8 September 2020
As the Fisheries Bill returns to Parliament, some of the biggest seafood businesses in the UK have come together to call on the UK Government to enshrine sustainable fishing in law following Brexit.
Businesses from the Sustainable Seafood Coalition (SSC), of which ClientEarth is the Secretariat, have written a letter to Environment Secretary George Eustice calling for vital changes to the Fisheries Bill.
The Fisheries Bill is a core piece of the UK Government’s legislation on post-Brexit policy, setting out a framework for UK fisheries management for generations to come. This is a pivotal opportunity for the UK to develop world-leading sustainable fisheries management and make changes to existing ineffective policies.
In the letter to the Environment Secretary, SSC businesses argue that the current ineffective management of fisheries limits the ability of UK fishing communities to sell to responsible UK businesses. It also impacts the availability of sustainably sourced seafood for consumers.
Instead, a more sustainably-minded Fisheries Bill could reduce reliance on imports, strengthen ties between national fisheries and seafood businesses, and improve responsible sourcing across the board, boosting the health of our oceans and their precious resources.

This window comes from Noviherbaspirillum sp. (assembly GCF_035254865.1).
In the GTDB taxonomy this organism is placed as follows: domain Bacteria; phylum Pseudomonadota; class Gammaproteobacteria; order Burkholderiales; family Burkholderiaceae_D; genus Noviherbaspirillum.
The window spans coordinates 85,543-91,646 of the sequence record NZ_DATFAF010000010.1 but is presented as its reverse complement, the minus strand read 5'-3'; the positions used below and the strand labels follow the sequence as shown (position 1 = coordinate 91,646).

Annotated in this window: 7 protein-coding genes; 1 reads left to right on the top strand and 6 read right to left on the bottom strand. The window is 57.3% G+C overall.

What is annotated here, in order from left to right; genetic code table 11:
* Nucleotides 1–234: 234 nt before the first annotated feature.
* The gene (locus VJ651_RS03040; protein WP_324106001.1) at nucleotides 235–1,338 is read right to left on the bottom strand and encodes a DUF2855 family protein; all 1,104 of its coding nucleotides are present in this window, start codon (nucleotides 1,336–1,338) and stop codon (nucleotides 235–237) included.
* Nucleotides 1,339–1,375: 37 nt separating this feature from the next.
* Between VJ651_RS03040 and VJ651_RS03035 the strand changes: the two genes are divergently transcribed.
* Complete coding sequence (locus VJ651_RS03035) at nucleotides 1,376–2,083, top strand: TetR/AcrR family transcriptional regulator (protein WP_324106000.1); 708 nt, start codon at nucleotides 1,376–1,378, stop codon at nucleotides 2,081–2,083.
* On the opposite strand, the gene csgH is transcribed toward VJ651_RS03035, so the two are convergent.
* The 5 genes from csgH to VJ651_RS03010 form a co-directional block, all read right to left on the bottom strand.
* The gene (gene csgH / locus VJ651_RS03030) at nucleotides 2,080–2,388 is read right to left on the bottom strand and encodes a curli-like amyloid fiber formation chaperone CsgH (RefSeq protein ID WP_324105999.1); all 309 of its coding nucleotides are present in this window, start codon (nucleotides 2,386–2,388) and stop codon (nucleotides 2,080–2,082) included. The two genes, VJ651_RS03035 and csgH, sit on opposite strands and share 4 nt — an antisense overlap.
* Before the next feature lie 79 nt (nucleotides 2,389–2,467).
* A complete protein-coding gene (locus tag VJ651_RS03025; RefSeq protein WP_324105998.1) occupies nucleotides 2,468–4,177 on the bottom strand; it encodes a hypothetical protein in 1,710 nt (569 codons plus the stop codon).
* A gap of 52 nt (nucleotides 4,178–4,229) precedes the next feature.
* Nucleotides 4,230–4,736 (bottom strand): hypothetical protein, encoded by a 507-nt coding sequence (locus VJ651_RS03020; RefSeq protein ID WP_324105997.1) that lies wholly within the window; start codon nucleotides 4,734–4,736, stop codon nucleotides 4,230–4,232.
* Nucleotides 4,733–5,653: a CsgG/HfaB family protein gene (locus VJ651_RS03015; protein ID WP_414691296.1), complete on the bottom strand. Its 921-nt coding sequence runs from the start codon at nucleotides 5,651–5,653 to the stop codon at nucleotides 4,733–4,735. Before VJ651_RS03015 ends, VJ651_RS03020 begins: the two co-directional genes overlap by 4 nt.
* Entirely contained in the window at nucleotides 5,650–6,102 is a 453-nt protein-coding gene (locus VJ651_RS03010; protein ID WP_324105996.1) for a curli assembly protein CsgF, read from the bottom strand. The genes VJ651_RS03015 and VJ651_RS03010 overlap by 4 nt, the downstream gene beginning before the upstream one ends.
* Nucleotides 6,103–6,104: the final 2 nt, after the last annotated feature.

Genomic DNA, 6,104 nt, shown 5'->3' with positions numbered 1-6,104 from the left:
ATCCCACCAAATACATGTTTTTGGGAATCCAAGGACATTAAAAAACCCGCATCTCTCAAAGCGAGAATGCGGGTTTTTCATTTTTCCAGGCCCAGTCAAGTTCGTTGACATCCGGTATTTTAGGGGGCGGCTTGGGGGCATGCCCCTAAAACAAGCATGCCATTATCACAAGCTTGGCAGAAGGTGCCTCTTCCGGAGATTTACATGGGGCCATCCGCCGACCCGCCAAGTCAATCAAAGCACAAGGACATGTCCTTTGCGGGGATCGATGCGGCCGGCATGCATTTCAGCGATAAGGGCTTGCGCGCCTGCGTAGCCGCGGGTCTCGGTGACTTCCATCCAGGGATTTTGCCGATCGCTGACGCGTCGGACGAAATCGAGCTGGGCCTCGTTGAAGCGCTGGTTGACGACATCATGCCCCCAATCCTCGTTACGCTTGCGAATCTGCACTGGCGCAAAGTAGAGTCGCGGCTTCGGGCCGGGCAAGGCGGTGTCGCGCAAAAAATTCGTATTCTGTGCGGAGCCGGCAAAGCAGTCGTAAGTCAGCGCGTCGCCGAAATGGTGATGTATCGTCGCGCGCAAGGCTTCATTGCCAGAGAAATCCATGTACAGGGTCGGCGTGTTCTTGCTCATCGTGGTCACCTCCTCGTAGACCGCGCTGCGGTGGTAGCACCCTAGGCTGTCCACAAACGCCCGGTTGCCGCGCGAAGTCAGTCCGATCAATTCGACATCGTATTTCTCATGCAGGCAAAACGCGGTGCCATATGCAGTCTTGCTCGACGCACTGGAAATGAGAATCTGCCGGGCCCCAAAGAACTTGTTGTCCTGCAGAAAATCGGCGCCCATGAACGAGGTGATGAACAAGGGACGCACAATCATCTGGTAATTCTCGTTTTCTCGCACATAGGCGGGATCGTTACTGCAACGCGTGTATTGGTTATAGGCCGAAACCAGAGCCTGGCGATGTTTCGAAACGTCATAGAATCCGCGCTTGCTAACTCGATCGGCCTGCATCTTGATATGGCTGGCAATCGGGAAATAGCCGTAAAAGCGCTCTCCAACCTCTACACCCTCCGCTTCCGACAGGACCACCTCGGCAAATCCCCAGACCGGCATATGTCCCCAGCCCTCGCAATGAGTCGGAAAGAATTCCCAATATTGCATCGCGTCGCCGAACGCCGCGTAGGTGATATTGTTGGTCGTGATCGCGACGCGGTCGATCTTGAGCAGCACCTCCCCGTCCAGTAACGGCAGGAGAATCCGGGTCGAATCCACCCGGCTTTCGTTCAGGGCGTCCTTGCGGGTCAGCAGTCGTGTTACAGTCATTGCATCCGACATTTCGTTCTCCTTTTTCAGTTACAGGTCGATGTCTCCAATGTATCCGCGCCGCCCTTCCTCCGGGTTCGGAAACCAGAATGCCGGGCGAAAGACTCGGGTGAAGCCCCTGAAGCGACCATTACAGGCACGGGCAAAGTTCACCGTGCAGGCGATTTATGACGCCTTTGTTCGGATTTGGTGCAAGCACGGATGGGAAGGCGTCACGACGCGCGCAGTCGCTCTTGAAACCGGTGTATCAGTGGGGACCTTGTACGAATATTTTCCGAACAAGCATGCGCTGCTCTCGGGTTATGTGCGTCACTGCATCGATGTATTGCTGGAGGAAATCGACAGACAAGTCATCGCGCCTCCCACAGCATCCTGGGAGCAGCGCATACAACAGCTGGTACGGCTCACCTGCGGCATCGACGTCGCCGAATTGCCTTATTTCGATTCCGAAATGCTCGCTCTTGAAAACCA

The businesses are calling for:
The letter is signed by 22 of the UK’s leading supermarkets, brands and processors, including: Tesco, Sainsbury’s, Waitrose & Partners, Marks & Spencer, The Co-op, Morrisons, Lidl GB, Bidfood, Young’s, and Whitby Seafoods.
Melissa Tillotson, Aquaculture & Fisheries Manager at Waitrose & Partners, said: “The opportunity to manage shared stocks - that represent such an important element of UK fisheries - based on international law, robust sustainability and scientific evidence should be at the heart of the Bill.”
Helena Delgado Nordmann, Responsible Sourcing Manager – Marine at Tesco said: “The Fisheries Bill represents a great opportunity to improve the UK’s fisheries management. The implementation of fully documented fisheries by Remote Electronic Monitoring (REM) will bring the evolution on transparency and traceability that we need. We are very keen to see this reflected in the new legislation.”
These business are members of the SSC, which is an association of businesses that sell seafood in the UK. They work together to agree to voluntary industry standards on environmental sourcing and labelling, and collaborate to solve sustainability challenges.
SSC Coordinator Oliver Tanqueray said: “SSC members want to see stronger legislation to ensure sustainable fishing practices are enshrined in law. The UK should be leading on this issue and not falling short of international best practices. Consumers are demanding sustainable seafood – to be able to source this from UK waters, businesses need to see better management of our fisheries.”
Members of the coalition operate under the guidance of their Codes of Conduct, collectively written to underline shared commitments to responsible sourcing. As a result, the SSC has helped approximately three quarters of all seafood sold in UK supermarkets to be labelled and sourced responsibly.